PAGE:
Society has been sending us subliminal messages about our place and our worth since we were too young to know it was occurring. Everyone experiences socialization, but I will highlight the childhood experiences of women in this case. Abril was raised in Bolivia during the first four years of her life, and recognizes her grandmother’s disapproval of women driving cars and being doctors as a product of the conservative, Catholic culture. She also talked about three schools on a mountainside, explaining that, “The names are ‘Monte Alto’ for the little preschoolers, and then for the girls’ school it’s ‘Horizonte’ and for the guys’ school it’s ‘Cumbre’, and you can see that Horizonte is at the bottom of the mountain, that’s where the sun hits, and Monte Alto is a bit higher, and Cumbre is on the top, so you can see that they put the men on top.” This sent her a hierarchical message at a very young age. Anna Caroline shares a story from first grade, when the girls in her class suddenly rejected anything considered “girly.” She says, “I kind of changed…because I viewed pink and frilly as bad. Now, I’m adopting pink back in, because I actually like it. There was that view in my head that made me hate it because it was viewed as girly, and I was supposed to hate that and be different.” I had the same experience in second grade, when I repainted my pink walls blue and bought a bright blue tracksuit. There’s a level of troubling irony to it, because while the rejection of “girly” things intended to challenge stereotypes, the element of popularity encouraged some girls to become “anti-girly”. This view perpetuated long-lasting negative thoughts around certain expressions of femininity.
- We’re tired of being taught to protect ourselves from men who are not adequately taught not to assault us
Leah and Julia have taken Krav Maga lessons. I own pepper spray. Emily avoids the punch at frat parties. Every woman I know (including those outside of these interviews) has been taught defense mechanisms to protect herself from the possibilities of sexual assault, rape, and even murder at the hands of a man. Laila talks about downloading Instagram and seeing ads for small, easily concealable weapons of defense marketed towards women. She states that, “while I was getting those messages of practical things to protect yourself, I was also getting the not so good suggestions about how it’s kind of your responsibility…to protect yourself, but not really telling any man who might be predatory towards you to not do that.” It’s incredibly frustrating and unjust that all women have to be on their guard because some men fail to learn basic respect for women. Anna Caroline explains that she and her female classmates received Jiu Jitsu training in P.E. class, and added that “the boys, they never did the Jiu Jitsu training. I don’t know if they talked about protecting themselves.” This difference in education exposes that her high school recognizes the need for young women to be prepared against assault but has not modified young mens’ education to approach the problem from both sides as far as we know. In addition, Emily expresses the sense of inevitability that women feel about assault. Talking about moving to college, she mentions that, “when I reached the age where I was going to be on my own and independent…I was going to be put in a situation.” Assault (sexual or otherwise) does not feel like a question of if for women; it feels like a question of when.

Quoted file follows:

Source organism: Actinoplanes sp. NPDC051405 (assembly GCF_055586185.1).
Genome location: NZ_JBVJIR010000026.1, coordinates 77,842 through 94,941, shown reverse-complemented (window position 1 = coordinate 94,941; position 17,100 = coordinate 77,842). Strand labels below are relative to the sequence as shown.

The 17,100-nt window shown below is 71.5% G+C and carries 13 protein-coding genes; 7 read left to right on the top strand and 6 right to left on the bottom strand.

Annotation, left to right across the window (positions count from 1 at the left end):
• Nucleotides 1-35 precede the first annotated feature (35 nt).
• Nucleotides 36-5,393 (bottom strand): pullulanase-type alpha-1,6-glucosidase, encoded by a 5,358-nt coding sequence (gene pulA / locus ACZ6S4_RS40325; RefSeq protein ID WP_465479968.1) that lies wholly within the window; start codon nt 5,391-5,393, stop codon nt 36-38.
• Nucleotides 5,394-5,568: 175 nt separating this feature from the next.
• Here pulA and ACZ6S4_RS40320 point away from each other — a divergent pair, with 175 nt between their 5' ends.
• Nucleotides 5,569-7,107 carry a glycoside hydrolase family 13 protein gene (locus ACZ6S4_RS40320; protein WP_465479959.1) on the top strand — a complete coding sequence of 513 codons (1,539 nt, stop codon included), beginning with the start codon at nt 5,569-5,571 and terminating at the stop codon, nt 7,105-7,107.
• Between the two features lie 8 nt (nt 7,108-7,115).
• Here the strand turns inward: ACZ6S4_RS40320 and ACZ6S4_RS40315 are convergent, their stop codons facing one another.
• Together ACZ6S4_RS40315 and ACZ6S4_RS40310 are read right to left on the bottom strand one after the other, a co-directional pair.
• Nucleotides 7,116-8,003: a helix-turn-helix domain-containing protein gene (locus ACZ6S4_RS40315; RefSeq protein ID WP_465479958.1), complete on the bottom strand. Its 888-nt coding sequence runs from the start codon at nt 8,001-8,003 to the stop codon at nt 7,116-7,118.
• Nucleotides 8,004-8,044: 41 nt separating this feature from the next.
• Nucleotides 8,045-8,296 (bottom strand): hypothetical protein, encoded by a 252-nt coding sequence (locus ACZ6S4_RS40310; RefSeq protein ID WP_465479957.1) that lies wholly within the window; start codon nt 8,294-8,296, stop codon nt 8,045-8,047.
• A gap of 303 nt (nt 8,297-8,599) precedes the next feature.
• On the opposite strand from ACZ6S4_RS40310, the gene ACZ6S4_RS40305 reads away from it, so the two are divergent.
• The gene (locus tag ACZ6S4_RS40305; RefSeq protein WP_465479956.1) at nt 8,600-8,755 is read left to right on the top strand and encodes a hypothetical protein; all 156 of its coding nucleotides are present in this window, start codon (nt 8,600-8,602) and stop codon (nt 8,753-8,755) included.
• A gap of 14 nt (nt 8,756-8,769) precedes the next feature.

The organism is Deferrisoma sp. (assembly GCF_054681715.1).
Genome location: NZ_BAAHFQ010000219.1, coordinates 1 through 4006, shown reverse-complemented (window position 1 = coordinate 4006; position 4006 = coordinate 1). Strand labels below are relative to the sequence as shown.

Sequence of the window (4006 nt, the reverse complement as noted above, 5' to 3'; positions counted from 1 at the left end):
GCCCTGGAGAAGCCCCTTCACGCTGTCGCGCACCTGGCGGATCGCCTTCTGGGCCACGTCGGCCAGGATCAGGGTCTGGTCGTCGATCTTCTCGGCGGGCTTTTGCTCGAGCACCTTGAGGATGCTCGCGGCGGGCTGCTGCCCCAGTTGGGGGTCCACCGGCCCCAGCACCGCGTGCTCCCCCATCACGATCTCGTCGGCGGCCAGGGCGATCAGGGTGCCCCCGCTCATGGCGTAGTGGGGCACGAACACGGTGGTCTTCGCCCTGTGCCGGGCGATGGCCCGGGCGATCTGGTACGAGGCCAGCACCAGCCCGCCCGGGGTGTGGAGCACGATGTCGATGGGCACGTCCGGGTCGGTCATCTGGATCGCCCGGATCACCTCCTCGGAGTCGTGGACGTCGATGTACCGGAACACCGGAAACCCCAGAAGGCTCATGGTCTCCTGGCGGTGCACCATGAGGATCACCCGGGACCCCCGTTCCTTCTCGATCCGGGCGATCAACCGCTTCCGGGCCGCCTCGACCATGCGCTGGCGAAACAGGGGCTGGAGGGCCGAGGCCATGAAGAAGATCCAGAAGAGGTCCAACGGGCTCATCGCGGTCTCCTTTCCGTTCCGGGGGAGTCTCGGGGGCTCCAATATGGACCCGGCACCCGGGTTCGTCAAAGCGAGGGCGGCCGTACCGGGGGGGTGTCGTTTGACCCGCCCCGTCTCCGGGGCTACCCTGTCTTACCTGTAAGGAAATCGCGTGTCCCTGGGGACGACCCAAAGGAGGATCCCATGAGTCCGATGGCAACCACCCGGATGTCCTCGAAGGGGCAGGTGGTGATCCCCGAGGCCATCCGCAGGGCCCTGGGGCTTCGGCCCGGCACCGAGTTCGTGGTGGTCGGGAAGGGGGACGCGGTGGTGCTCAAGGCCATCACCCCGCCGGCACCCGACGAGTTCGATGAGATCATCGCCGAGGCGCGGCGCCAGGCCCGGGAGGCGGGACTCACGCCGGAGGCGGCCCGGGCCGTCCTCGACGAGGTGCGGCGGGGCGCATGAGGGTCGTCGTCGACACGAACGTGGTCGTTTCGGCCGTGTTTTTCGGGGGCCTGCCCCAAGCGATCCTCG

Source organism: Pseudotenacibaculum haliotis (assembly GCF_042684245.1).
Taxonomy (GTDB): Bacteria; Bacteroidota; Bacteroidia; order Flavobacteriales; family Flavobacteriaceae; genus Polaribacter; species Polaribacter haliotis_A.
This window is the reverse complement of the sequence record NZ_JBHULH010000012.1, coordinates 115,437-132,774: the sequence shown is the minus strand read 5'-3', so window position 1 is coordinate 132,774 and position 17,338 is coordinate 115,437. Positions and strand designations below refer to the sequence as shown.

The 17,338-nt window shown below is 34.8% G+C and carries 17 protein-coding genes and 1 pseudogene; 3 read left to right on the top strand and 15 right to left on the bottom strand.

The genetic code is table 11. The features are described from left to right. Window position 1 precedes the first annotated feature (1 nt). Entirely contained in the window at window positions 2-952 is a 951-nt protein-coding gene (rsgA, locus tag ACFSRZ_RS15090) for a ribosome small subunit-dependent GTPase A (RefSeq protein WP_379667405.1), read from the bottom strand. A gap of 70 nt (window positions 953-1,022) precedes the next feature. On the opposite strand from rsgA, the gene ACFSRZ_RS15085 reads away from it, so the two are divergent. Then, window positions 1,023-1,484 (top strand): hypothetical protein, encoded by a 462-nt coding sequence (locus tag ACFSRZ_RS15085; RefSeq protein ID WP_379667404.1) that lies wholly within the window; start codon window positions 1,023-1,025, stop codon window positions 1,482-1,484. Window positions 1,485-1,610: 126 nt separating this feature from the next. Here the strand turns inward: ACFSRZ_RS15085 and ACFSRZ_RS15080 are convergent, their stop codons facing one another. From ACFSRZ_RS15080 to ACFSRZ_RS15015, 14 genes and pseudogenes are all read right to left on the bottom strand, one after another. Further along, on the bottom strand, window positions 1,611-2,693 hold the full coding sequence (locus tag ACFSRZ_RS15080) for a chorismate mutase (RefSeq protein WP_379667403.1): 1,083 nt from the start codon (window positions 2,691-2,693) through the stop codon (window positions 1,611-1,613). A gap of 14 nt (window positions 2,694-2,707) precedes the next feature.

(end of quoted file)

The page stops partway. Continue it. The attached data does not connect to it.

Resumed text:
- Men must stop staring at us like that
All women have probably encountered some version of what I call “creepy gas station man.” In my specific example, he stares at you while you pump gas at a dimly lit station in a way that makes you want to jump in the car and lock the doors. His gaze is not so much predatory as it is sliding over your body in a salivating way. He is probably two or three times your age, but men of all ages can give a woman this look in any setting. Leah puts it best: “you feel like they’re undressing you with their eyes.” Julia tells the story of entering a shop to rent a snowboard when she was fourteen and finding a group of eighteen or nineteen year old guys staring at her. She explains that “I could tell they were looking at me kind of strangely like that, and I was dressed up because we were about to go to dinner”. She says it made her feel “self conscious. Like I’m showing too much. . .it makes me feel like I’m on display. . .almost like, dirty.” The look leaves women feeling defiled and ashamed because of it. When the group of young men began to approach her, Julia left without her snowboard and told our parents that she was unable to pay for it because she was a minor. She lied because she believed she had overreacted and did not want to have to justify her decision. Women often experience a terrible sense of violation and subsequent gaslighting all because of this one look.